In Red Hat’s own words:
Red Hat has recently announced that Stratis is the solution that is being groomed for the fast track to storage reign. However, storage systems must be tried and true to see any significant adoption. Filesystem design is daunting enough without adding in all the layers that Red Hat insists on addressing in a single solution. So, how do you design a storage solution that’s as reputable as the veterans and also combines everything you need in a short amount of time? You don’t, you can’t, and you’d be a fool for trying, which is why Red Hat is doing just the opposite.
Stratis is not a new filesystem. It’s not a new volume manager. Stratis does not encrypt disks, assemble RAID arrays, or any of the like (at least not directly). Stratis is essentially a framework and API designed to allow high-level control or storage resources without the (direct) use of the command line tools. This is done by leveraging the flexible modularity of pre-existing Linux storage stacks.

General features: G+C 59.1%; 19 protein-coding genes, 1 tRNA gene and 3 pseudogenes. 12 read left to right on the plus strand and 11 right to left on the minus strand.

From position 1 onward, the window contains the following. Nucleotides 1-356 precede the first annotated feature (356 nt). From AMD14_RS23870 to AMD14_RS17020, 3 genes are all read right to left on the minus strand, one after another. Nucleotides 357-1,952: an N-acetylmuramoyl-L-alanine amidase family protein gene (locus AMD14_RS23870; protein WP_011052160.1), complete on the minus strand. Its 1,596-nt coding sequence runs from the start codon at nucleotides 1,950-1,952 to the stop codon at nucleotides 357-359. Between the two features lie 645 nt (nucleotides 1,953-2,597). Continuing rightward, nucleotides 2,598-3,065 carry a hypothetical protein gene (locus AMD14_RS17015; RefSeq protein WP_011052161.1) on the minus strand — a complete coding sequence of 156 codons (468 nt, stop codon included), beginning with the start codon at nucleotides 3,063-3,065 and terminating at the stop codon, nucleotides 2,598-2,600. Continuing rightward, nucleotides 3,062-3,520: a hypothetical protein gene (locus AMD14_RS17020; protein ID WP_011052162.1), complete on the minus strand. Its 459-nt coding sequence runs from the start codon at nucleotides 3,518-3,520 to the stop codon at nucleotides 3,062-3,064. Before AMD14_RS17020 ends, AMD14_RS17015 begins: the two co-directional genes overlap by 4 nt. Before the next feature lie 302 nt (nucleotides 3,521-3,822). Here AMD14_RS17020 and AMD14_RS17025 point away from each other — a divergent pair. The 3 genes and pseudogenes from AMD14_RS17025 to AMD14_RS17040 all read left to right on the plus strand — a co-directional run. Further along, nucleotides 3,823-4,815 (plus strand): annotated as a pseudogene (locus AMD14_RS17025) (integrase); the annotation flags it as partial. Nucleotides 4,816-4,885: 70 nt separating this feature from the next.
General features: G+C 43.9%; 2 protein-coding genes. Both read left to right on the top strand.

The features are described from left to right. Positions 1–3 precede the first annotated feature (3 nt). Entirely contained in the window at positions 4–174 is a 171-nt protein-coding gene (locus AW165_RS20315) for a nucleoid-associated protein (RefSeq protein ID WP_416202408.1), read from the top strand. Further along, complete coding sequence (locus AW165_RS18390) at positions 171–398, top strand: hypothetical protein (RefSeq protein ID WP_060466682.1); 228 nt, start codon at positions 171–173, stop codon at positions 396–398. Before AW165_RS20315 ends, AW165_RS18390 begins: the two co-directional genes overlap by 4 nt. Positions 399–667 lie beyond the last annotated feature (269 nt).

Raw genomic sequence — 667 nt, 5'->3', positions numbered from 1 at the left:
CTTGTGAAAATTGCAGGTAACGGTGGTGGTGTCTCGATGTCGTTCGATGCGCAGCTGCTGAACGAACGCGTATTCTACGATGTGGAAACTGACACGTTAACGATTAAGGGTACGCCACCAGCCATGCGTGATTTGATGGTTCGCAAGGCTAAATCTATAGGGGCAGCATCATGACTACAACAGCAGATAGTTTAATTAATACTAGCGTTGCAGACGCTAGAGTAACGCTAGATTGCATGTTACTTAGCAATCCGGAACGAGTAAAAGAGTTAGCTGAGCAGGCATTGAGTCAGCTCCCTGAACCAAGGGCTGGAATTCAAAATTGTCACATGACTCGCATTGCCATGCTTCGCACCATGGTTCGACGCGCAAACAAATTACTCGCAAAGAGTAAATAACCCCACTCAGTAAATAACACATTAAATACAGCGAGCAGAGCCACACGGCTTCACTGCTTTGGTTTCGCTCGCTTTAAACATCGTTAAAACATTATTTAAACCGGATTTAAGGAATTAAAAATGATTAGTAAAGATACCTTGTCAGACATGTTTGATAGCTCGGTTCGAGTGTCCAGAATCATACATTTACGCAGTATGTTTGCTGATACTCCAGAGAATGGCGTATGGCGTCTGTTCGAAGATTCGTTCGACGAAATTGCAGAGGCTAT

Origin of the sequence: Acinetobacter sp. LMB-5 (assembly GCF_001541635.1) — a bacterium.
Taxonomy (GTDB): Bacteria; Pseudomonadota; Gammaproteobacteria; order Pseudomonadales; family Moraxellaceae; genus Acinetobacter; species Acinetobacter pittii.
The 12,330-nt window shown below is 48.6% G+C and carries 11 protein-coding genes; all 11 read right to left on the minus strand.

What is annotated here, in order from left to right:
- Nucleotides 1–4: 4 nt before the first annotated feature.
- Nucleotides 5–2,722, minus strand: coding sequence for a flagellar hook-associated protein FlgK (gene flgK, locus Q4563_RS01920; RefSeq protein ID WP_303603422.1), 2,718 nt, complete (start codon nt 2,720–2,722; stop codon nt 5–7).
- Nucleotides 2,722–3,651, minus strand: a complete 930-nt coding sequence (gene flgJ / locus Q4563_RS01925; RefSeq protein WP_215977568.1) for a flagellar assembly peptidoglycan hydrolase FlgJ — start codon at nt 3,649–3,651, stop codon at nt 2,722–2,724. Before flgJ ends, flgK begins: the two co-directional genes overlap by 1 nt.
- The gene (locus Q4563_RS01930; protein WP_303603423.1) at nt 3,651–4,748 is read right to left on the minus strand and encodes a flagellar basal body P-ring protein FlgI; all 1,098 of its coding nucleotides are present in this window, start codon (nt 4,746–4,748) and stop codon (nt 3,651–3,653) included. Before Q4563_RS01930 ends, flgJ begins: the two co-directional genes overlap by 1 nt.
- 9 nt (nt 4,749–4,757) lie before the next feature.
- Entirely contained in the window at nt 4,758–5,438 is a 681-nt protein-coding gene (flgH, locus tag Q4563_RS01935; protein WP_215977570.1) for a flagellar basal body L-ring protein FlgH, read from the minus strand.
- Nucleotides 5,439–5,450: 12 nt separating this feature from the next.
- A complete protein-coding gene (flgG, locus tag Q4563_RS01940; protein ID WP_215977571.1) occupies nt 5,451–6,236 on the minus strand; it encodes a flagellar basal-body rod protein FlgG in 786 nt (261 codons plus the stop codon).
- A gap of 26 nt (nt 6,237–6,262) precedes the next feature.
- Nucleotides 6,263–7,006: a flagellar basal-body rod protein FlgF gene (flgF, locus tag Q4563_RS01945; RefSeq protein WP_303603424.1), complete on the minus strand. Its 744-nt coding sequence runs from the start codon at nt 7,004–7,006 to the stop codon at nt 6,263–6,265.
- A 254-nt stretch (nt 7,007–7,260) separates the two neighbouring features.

It’s always been clear that Red Hat’s goal is enterprise appeal, and this new solution has the potential to simplify storage management across different platforms and storage media. There’s probably not much direct benefit to the average user or even the average Linux admin, but this technology could pave way for much more adaptive storage infrastructure in the cloud and hosting companies, meaning you may very well see faster and higher quality services as a result.
Clearly, this project is out of the scope of the average admin’s resources, and very few people actually run RHEL in small businesses or home environments. So, will Red Hat’s decisions impact the future of Btrfs (or ZFS) significantly? Let us know what you think about Stratis, Btrfs, ZFS, and any other filesystem you think is worth talking about in the comments below.